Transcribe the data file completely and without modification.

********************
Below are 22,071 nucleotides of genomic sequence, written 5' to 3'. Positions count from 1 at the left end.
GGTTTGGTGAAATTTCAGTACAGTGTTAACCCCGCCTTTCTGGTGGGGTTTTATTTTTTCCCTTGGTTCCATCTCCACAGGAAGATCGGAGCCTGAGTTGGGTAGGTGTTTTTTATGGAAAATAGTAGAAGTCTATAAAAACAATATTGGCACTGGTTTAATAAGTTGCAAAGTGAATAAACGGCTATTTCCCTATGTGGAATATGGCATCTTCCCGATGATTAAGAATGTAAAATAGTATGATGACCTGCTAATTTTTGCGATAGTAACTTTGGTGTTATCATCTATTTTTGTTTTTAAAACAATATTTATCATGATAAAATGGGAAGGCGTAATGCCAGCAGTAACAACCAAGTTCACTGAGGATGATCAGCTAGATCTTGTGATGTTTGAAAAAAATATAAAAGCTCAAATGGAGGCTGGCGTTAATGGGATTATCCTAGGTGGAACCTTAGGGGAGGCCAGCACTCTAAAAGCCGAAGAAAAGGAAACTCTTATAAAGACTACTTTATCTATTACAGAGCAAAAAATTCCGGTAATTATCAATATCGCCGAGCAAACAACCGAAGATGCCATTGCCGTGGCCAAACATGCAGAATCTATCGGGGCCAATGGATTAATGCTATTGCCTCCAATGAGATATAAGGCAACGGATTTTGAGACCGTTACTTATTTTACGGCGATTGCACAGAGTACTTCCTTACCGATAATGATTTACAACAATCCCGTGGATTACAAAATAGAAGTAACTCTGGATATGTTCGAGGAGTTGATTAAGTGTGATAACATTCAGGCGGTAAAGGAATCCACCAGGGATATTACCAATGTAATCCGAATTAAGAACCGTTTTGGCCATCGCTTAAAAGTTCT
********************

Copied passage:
Below are 22,071 nucleotides of genomic sequence, written 5' to 3'. Positions count from 1 at the left end.
GGTTTGGTGAAATTTCAGTACAGTGTTAACCCCGCCTTTCTGGTGGGGTTTTATTTTTTCCCTTGGTTCCATCTCCACAGGAAGATCGGAGCCTGAGTTGGGTAGGTGTTTTTTATGGAAAATAGTAGAAGTCTATAAAAACAATATTGGCACTGGTTTAATAAGTTGCAAAGTGAATAAACGGCTATTTCCCTATGTGGAATATGGCATCTTCCCGATGATTAAGAATGTAAAATAGTATGATGACCTGCTAATTTTTGCGATAGTAACTTTGGTGTTATCATCTATTTTTGTTTTTAAAACAATATTTATCATGATAAAATGGGAAGGCGTAATGCCAGCAGTAACAACCAAGTTCACTGAGGATGATCAGCTAGATCTTGTGATGTTTGAAAAAAATATAAAAGCTCAAATGGAGGCTGGCGTTAATGGGATTATCCTAGGTGGAACCTTAGGGGAGGCCAGCACTCTAAAAGCCGAAGAAAAGGAAACTCTTATAAAGACTACTTTATCTATTACAGAGCAAAAAATTCCGGTAATTATCAATATCGCCGAGCAAACAACCGAAGATGCCATTGCCGTGGCCAAACATGCAGAATCTATCGGGGCCAATGGATTAATGCTATTGCCTCCAATGAGATATAAGGCAACGGATTTTGAGACCGTTACTTATTTTACGGCGATTGCACAGAGTACTTCCTTACCGATAATGATTTACAACAATCCCGTGGATTACAAAATAGAAGTAACTCTGGATATGTTCGAGGAGTTGATTAAGTGTGATAACATTCAGGCGGTAAAGGAATCCACCAGGGATATTACCAATGTAATCCGAATTAAGAACCGTTTTGGCCATCGCTTAAAAGTTCT